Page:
Abe Vigoda, call your office!
M-I-C-K-and-Y ... M-A-U-S-Whee!That's the best I can do for the Kraut kids.
She was the first girl I can remember developing a crush for. It was her role in BABES IN TOYLAND that entranced me...I was all of 6 years old!
In those days you went to Walt Disney for All-American whitebread. Annette was more All-American clam sauce.
When ever someone 'famous' dies I wonder why people feel sad; you didn't know them/had no interaction with them/ and they didn't cure cancer so why feel sad?Unless it's the existential sadness of knowing that we are going to die one day.Other than that; 'meh'.
Annette wasn't "whitebread". She was Italian American, and the people who weren't there in the 50's will never understand what this country lost in the late 60's.
"I remember coming home from school everyday and watching reruns of the Mickey Mouse Club. I loved her in The Adventures of Spin and Marty."Me too, and I really liked Spin and Marty.
Time for more Boomer Nostalgia
She was 14 and I was only 12, but we were in love. Well, I was.
Speaking of "whitebread," remember her Skippy peanut butter commercials in the '80's?http://www.youtube.com/watch?v=W-VfjUnT29g
I was sure she'd outlive Lindsay Lohan.She certainly has shown more class than her.
tiger, I suppose I see your point. It may be that some people's life or death means something beyond the fact they may have been famous or that we were fans in some way. Ms Funicello had a rough and undignified form of MS which she handled with dignity with her family at her side. Its a path I have started down and an end I may soon enough face. So I'm a bit sad, can't help it and am really ok with that. Sometimes being human is climbing a mountain, making love on a Saturday afternnon or walking your daughter down the aisle, or maybe its feeling hurt or sad or scared and looking for some very small things to feel alive.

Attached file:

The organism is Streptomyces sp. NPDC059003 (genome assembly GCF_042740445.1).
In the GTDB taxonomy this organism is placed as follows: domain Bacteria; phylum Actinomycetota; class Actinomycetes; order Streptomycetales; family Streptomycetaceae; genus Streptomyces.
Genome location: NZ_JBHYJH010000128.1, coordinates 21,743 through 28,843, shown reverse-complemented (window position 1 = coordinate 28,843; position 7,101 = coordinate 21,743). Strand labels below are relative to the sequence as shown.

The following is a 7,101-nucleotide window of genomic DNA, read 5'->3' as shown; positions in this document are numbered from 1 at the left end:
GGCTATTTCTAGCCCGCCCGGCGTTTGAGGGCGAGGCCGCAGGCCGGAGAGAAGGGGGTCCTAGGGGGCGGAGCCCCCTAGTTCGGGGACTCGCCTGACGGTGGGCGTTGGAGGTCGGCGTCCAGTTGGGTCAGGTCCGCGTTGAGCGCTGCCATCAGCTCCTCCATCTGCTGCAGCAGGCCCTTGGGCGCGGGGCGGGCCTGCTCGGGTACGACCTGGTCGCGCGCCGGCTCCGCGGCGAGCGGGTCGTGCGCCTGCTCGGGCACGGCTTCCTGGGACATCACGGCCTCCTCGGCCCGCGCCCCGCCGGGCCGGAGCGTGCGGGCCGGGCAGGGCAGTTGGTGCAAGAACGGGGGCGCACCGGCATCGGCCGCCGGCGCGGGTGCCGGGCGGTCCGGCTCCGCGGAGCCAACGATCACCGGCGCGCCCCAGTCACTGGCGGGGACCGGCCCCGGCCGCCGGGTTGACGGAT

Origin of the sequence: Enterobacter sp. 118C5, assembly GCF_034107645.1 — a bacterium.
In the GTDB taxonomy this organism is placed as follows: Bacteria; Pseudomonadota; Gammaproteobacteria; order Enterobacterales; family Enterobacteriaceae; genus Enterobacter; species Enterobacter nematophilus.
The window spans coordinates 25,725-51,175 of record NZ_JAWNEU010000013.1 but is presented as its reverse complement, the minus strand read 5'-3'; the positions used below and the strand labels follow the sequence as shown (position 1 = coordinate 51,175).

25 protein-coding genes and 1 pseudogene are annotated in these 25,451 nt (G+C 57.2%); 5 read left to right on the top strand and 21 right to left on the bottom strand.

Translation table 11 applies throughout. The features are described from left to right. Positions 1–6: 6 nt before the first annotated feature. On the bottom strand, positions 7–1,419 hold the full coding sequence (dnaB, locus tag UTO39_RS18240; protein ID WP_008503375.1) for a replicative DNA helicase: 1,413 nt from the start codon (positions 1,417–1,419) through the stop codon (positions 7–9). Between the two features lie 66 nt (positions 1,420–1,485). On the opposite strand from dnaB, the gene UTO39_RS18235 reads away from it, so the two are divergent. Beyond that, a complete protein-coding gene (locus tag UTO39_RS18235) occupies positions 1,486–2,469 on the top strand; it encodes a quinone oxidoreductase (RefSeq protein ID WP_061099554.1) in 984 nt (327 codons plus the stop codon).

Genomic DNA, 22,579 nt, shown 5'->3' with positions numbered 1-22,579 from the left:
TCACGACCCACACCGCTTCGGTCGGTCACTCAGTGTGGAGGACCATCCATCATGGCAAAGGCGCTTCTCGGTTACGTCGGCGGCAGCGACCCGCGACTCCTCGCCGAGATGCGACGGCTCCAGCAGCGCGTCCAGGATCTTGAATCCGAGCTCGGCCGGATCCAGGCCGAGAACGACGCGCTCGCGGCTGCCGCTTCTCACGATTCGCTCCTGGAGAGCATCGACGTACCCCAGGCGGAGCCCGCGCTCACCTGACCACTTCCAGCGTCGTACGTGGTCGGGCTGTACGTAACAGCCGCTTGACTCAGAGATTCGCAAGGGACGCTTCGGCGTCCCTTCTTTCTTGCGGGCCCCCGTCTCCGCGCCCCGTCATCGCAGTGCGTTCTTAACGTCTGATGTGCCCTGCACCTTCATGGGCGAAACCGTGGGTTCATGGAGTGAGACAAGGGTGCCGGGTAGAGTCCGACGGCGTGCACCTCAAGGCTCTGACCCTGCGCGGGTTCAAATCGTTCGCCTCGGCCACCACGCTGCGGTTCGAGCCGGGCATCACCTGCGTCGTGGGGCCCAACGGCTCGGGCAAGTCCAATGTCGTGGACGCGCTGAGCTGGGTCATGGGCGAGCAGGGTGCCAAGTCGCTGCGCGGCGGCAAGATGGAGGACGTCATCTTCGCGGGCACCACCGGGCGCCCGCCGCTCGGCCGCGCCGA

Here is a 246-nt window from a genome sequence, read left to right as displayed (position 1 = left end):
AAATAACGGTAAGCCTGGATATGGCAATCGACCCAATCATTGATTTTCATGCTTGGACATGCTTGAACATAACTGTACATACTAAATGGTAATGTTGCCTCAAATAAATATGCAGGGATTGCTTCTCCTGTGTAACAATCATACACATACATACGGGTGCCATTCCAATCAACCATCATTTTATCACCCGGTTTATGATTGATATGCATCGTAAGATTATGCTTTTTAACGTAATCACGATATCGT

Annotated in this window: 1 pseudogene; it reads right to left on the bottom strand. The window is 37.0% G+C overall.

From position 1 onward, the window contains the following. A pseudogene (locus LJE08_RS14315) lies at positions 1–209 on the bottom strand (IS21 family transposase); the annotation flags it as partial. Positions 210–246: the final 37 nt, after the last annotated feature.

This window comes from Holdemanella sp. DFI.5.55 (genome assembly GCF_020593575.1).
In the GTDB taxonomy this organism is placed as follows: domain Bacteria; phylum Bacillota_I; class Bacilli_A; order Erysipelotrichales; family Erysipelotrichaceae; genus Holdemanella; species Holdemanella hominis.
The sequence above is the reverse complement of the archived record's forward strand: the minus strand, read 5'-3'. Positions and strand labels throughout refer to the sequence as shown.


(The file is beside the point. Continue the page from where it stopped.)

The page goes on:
Depending on when you were born, various famous people become part of your interior landscape. No, you didn't interact with them, but they were still part of your life, and you notice when they are gone.Nothing wrong with that.It's also interesing, to me at least, to ponder the differences between Disney/Beach Party America and Obama/Hip-Hop America. Movies before 1965 are barely comprehensible today. I feel like an anthropologist when I watch them.SteveR: Take care.
Yes, Annette was the heart throb of every teenage boy I knew, including myself. She seemed to face MS very couragously.
"... and the people who weren't there in the 50's will never understand what this country lost in the late 60's."Hear, hear!
She seemed to age well. She was pretty attractive at 50.
... and the people who weren't there in the 50's will never understand what this country lost in the late 60's.I think it was 1968 that did it: the Tet Offensive, LBJ announcing he wouldn't run, the assasination of MLK, and the assassination of RFK.Things were dicey enough with the JFK assassination, LSD, the counterculture, race riots, and the Vietnam War protests.But after 1968 there was no going back to Disneyland.
I, too, used to watch the Spin and Marty reruns. There was also Annette. Loved that one, too.There was a girl in my school who looked like Annette Funicello. I was a little jealous of her.
I live in a middle class neighborhood in L.A.'s San Fernando Valley. One Halloween, my preteen daughter went trick-or-treating with her friend who was dressed as Annette from the Mickey Mouse Club days, a skirt, a sweater, saddle shoes, mouse ears, "Annette" across her chest. A few doors down from our house, a woman came to the door, put some candy in their bags and then said, "Would you like to meet the real Annette?" She was Annette's daughter. Annette was in the den. In a wheelchair, with MS. The girls traipsed back and, as my daughter's friend wrote today, had "a fantastic moment of life." RIP, Annette.
From Utica, New York which is where my mom also grew up. Still have a lot of relatives in the area.
I agree for the most part, creeley, but I'm not sure what the '50s had to do with the 60s, except in contrast. I was a youth in the 50s and remember a very static world quickly changed by the 60s, and not just by the events you note but the rebellion and anger and demands for justice, however warranted at the time. That entire decade reset our course as a society.
Here's Annette in a more wild 60's moment.
sydney said... Here's Annette in a more wild 60's moment.Wow, she could shake it without breaking it.